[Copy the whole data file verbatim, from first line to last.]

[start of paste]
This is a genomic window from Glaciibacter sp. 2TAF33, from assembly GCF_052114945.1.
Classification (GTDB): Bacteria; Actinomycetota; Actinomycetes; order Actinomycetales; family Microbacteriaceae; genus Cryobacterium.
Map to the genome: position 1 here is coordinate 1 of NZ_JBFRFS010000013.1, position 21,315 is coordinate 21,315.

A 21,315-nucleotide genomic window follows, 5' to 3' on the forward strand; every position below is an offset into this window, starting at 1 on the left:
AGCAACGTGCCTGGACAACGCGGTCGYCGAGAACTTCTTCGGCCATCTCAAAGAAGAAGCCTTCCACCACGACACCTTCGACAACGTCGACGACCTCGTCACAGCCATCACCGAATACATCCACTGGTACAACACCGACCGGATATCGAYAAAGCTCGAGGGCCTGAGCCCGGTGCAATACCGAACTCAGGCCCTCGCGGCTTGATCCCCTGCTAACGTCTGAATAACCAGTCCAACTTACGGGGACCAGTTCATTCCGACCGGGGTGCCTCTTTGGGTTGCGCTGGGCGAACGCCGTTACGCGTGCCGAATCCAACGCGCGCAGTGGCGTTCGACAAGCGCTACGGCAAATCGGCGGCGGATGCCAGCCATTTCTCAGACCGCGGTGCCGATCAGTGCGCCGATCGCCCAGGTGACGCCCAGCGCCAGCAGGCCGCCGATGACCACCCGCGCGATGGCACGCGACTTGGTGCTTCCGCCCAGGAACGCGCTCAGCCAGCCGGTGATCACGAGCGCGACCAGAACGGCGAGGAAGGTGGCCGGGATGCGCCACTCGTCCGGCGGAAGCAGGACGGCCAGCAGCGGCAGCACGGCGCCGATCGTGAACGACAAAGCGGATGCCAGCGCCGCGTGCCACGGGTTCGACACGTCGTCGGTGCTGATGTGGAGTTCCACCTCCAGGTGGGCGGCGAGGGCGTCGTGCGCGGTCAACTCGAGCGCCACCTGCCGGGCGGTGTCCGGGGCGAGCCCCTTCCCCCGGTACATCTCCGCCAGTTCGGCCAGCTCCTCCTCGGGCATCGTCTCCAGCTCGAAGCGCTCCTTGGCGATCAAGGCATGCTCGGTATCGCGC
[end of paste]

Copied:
This is a genomic window from Glaciibacter sp. 2TAF33, from assembly GCF_052114945.1.
Classification (GTDB): Bacteria; Actinomycetota; Actinomycetes; order Actinomycetales; family Microbacteriaceae; genus Cryobacterium.
Map to the genome: position 1 here is coordinate 1 of NZ_JBFRFS010000013.1, position 21,315 is coordinate 21,315.

A 21,315-nucleotide genomic window follows, 5' to 3' on the forward strand; every position below is an offset into this window, starting at 1 on the left:
AGCAACGTGCCTGGACAACGCGGTCGYCGAGAACTTCTTCGGCCATCTCAAAGAAGAAGCCTTCCACCACGACACCTTCGACAACGTCGACGACCTCGTCACAGCCATCACCGAATACATCCACTGGTACAACACCGACCGGATATCGAYAAAGCTCGAGGGCCTGAGCCCGGTGCAATACCGAACTCAGGCCCTCGCGGCTTGATCCCCTGCTAACGTCTGAATAACCAGTCCAACTTACGGGGACCAGTTCATTCCGACCGGGGTGCCTCTTTGGGTTGCGCTGGGCGAACGCCGTTACGCGTGCCGAATCCAACGCGCGCAGTGGCGTTCGACAAGCGCTACGGCAAATCGGCGGCGGATGCCAGCCATTTCTCAGACCGCGGTGCCGATCAGTGCGCCGATCGCCCAGGTGACGCCCAGCGCCAGCAGGCCGCCGATGACCACCCGCGCGATGGCACGCGACTTGGTGCTTCCGCCCAGGAACGCGCTCAGCCAGCCGGTGATCACGAGCGCGACCAGAACGGCGAGGAAGGTGGCCGGGATGCGCCACTCGTCCGGCGGAAGCAGGACGGCCAGCAGCGGCAGCACGGCGCCGATCGTGAACGACAAAGCGGATGCCAGCGCCGCGTGCCACGGGTTCGACACGTCGTCGGTGCTGATGTGGAGTTCCACCTCCAGGTGGGCGGCGAGGGCGTCGTGCGCGGTCAACTCGAGCGCCACCTGCCGGGCGGTGTCCGGGGCGAGCCCCTTCCCCCGGTACATCTCCGCCAGTTCGGCCAGCTCCTCCTCGGGCATCGTCTCCAGCTCGAAGCGCTCCTTGGCGATCAAGGCATGCTCGGTATCGCGC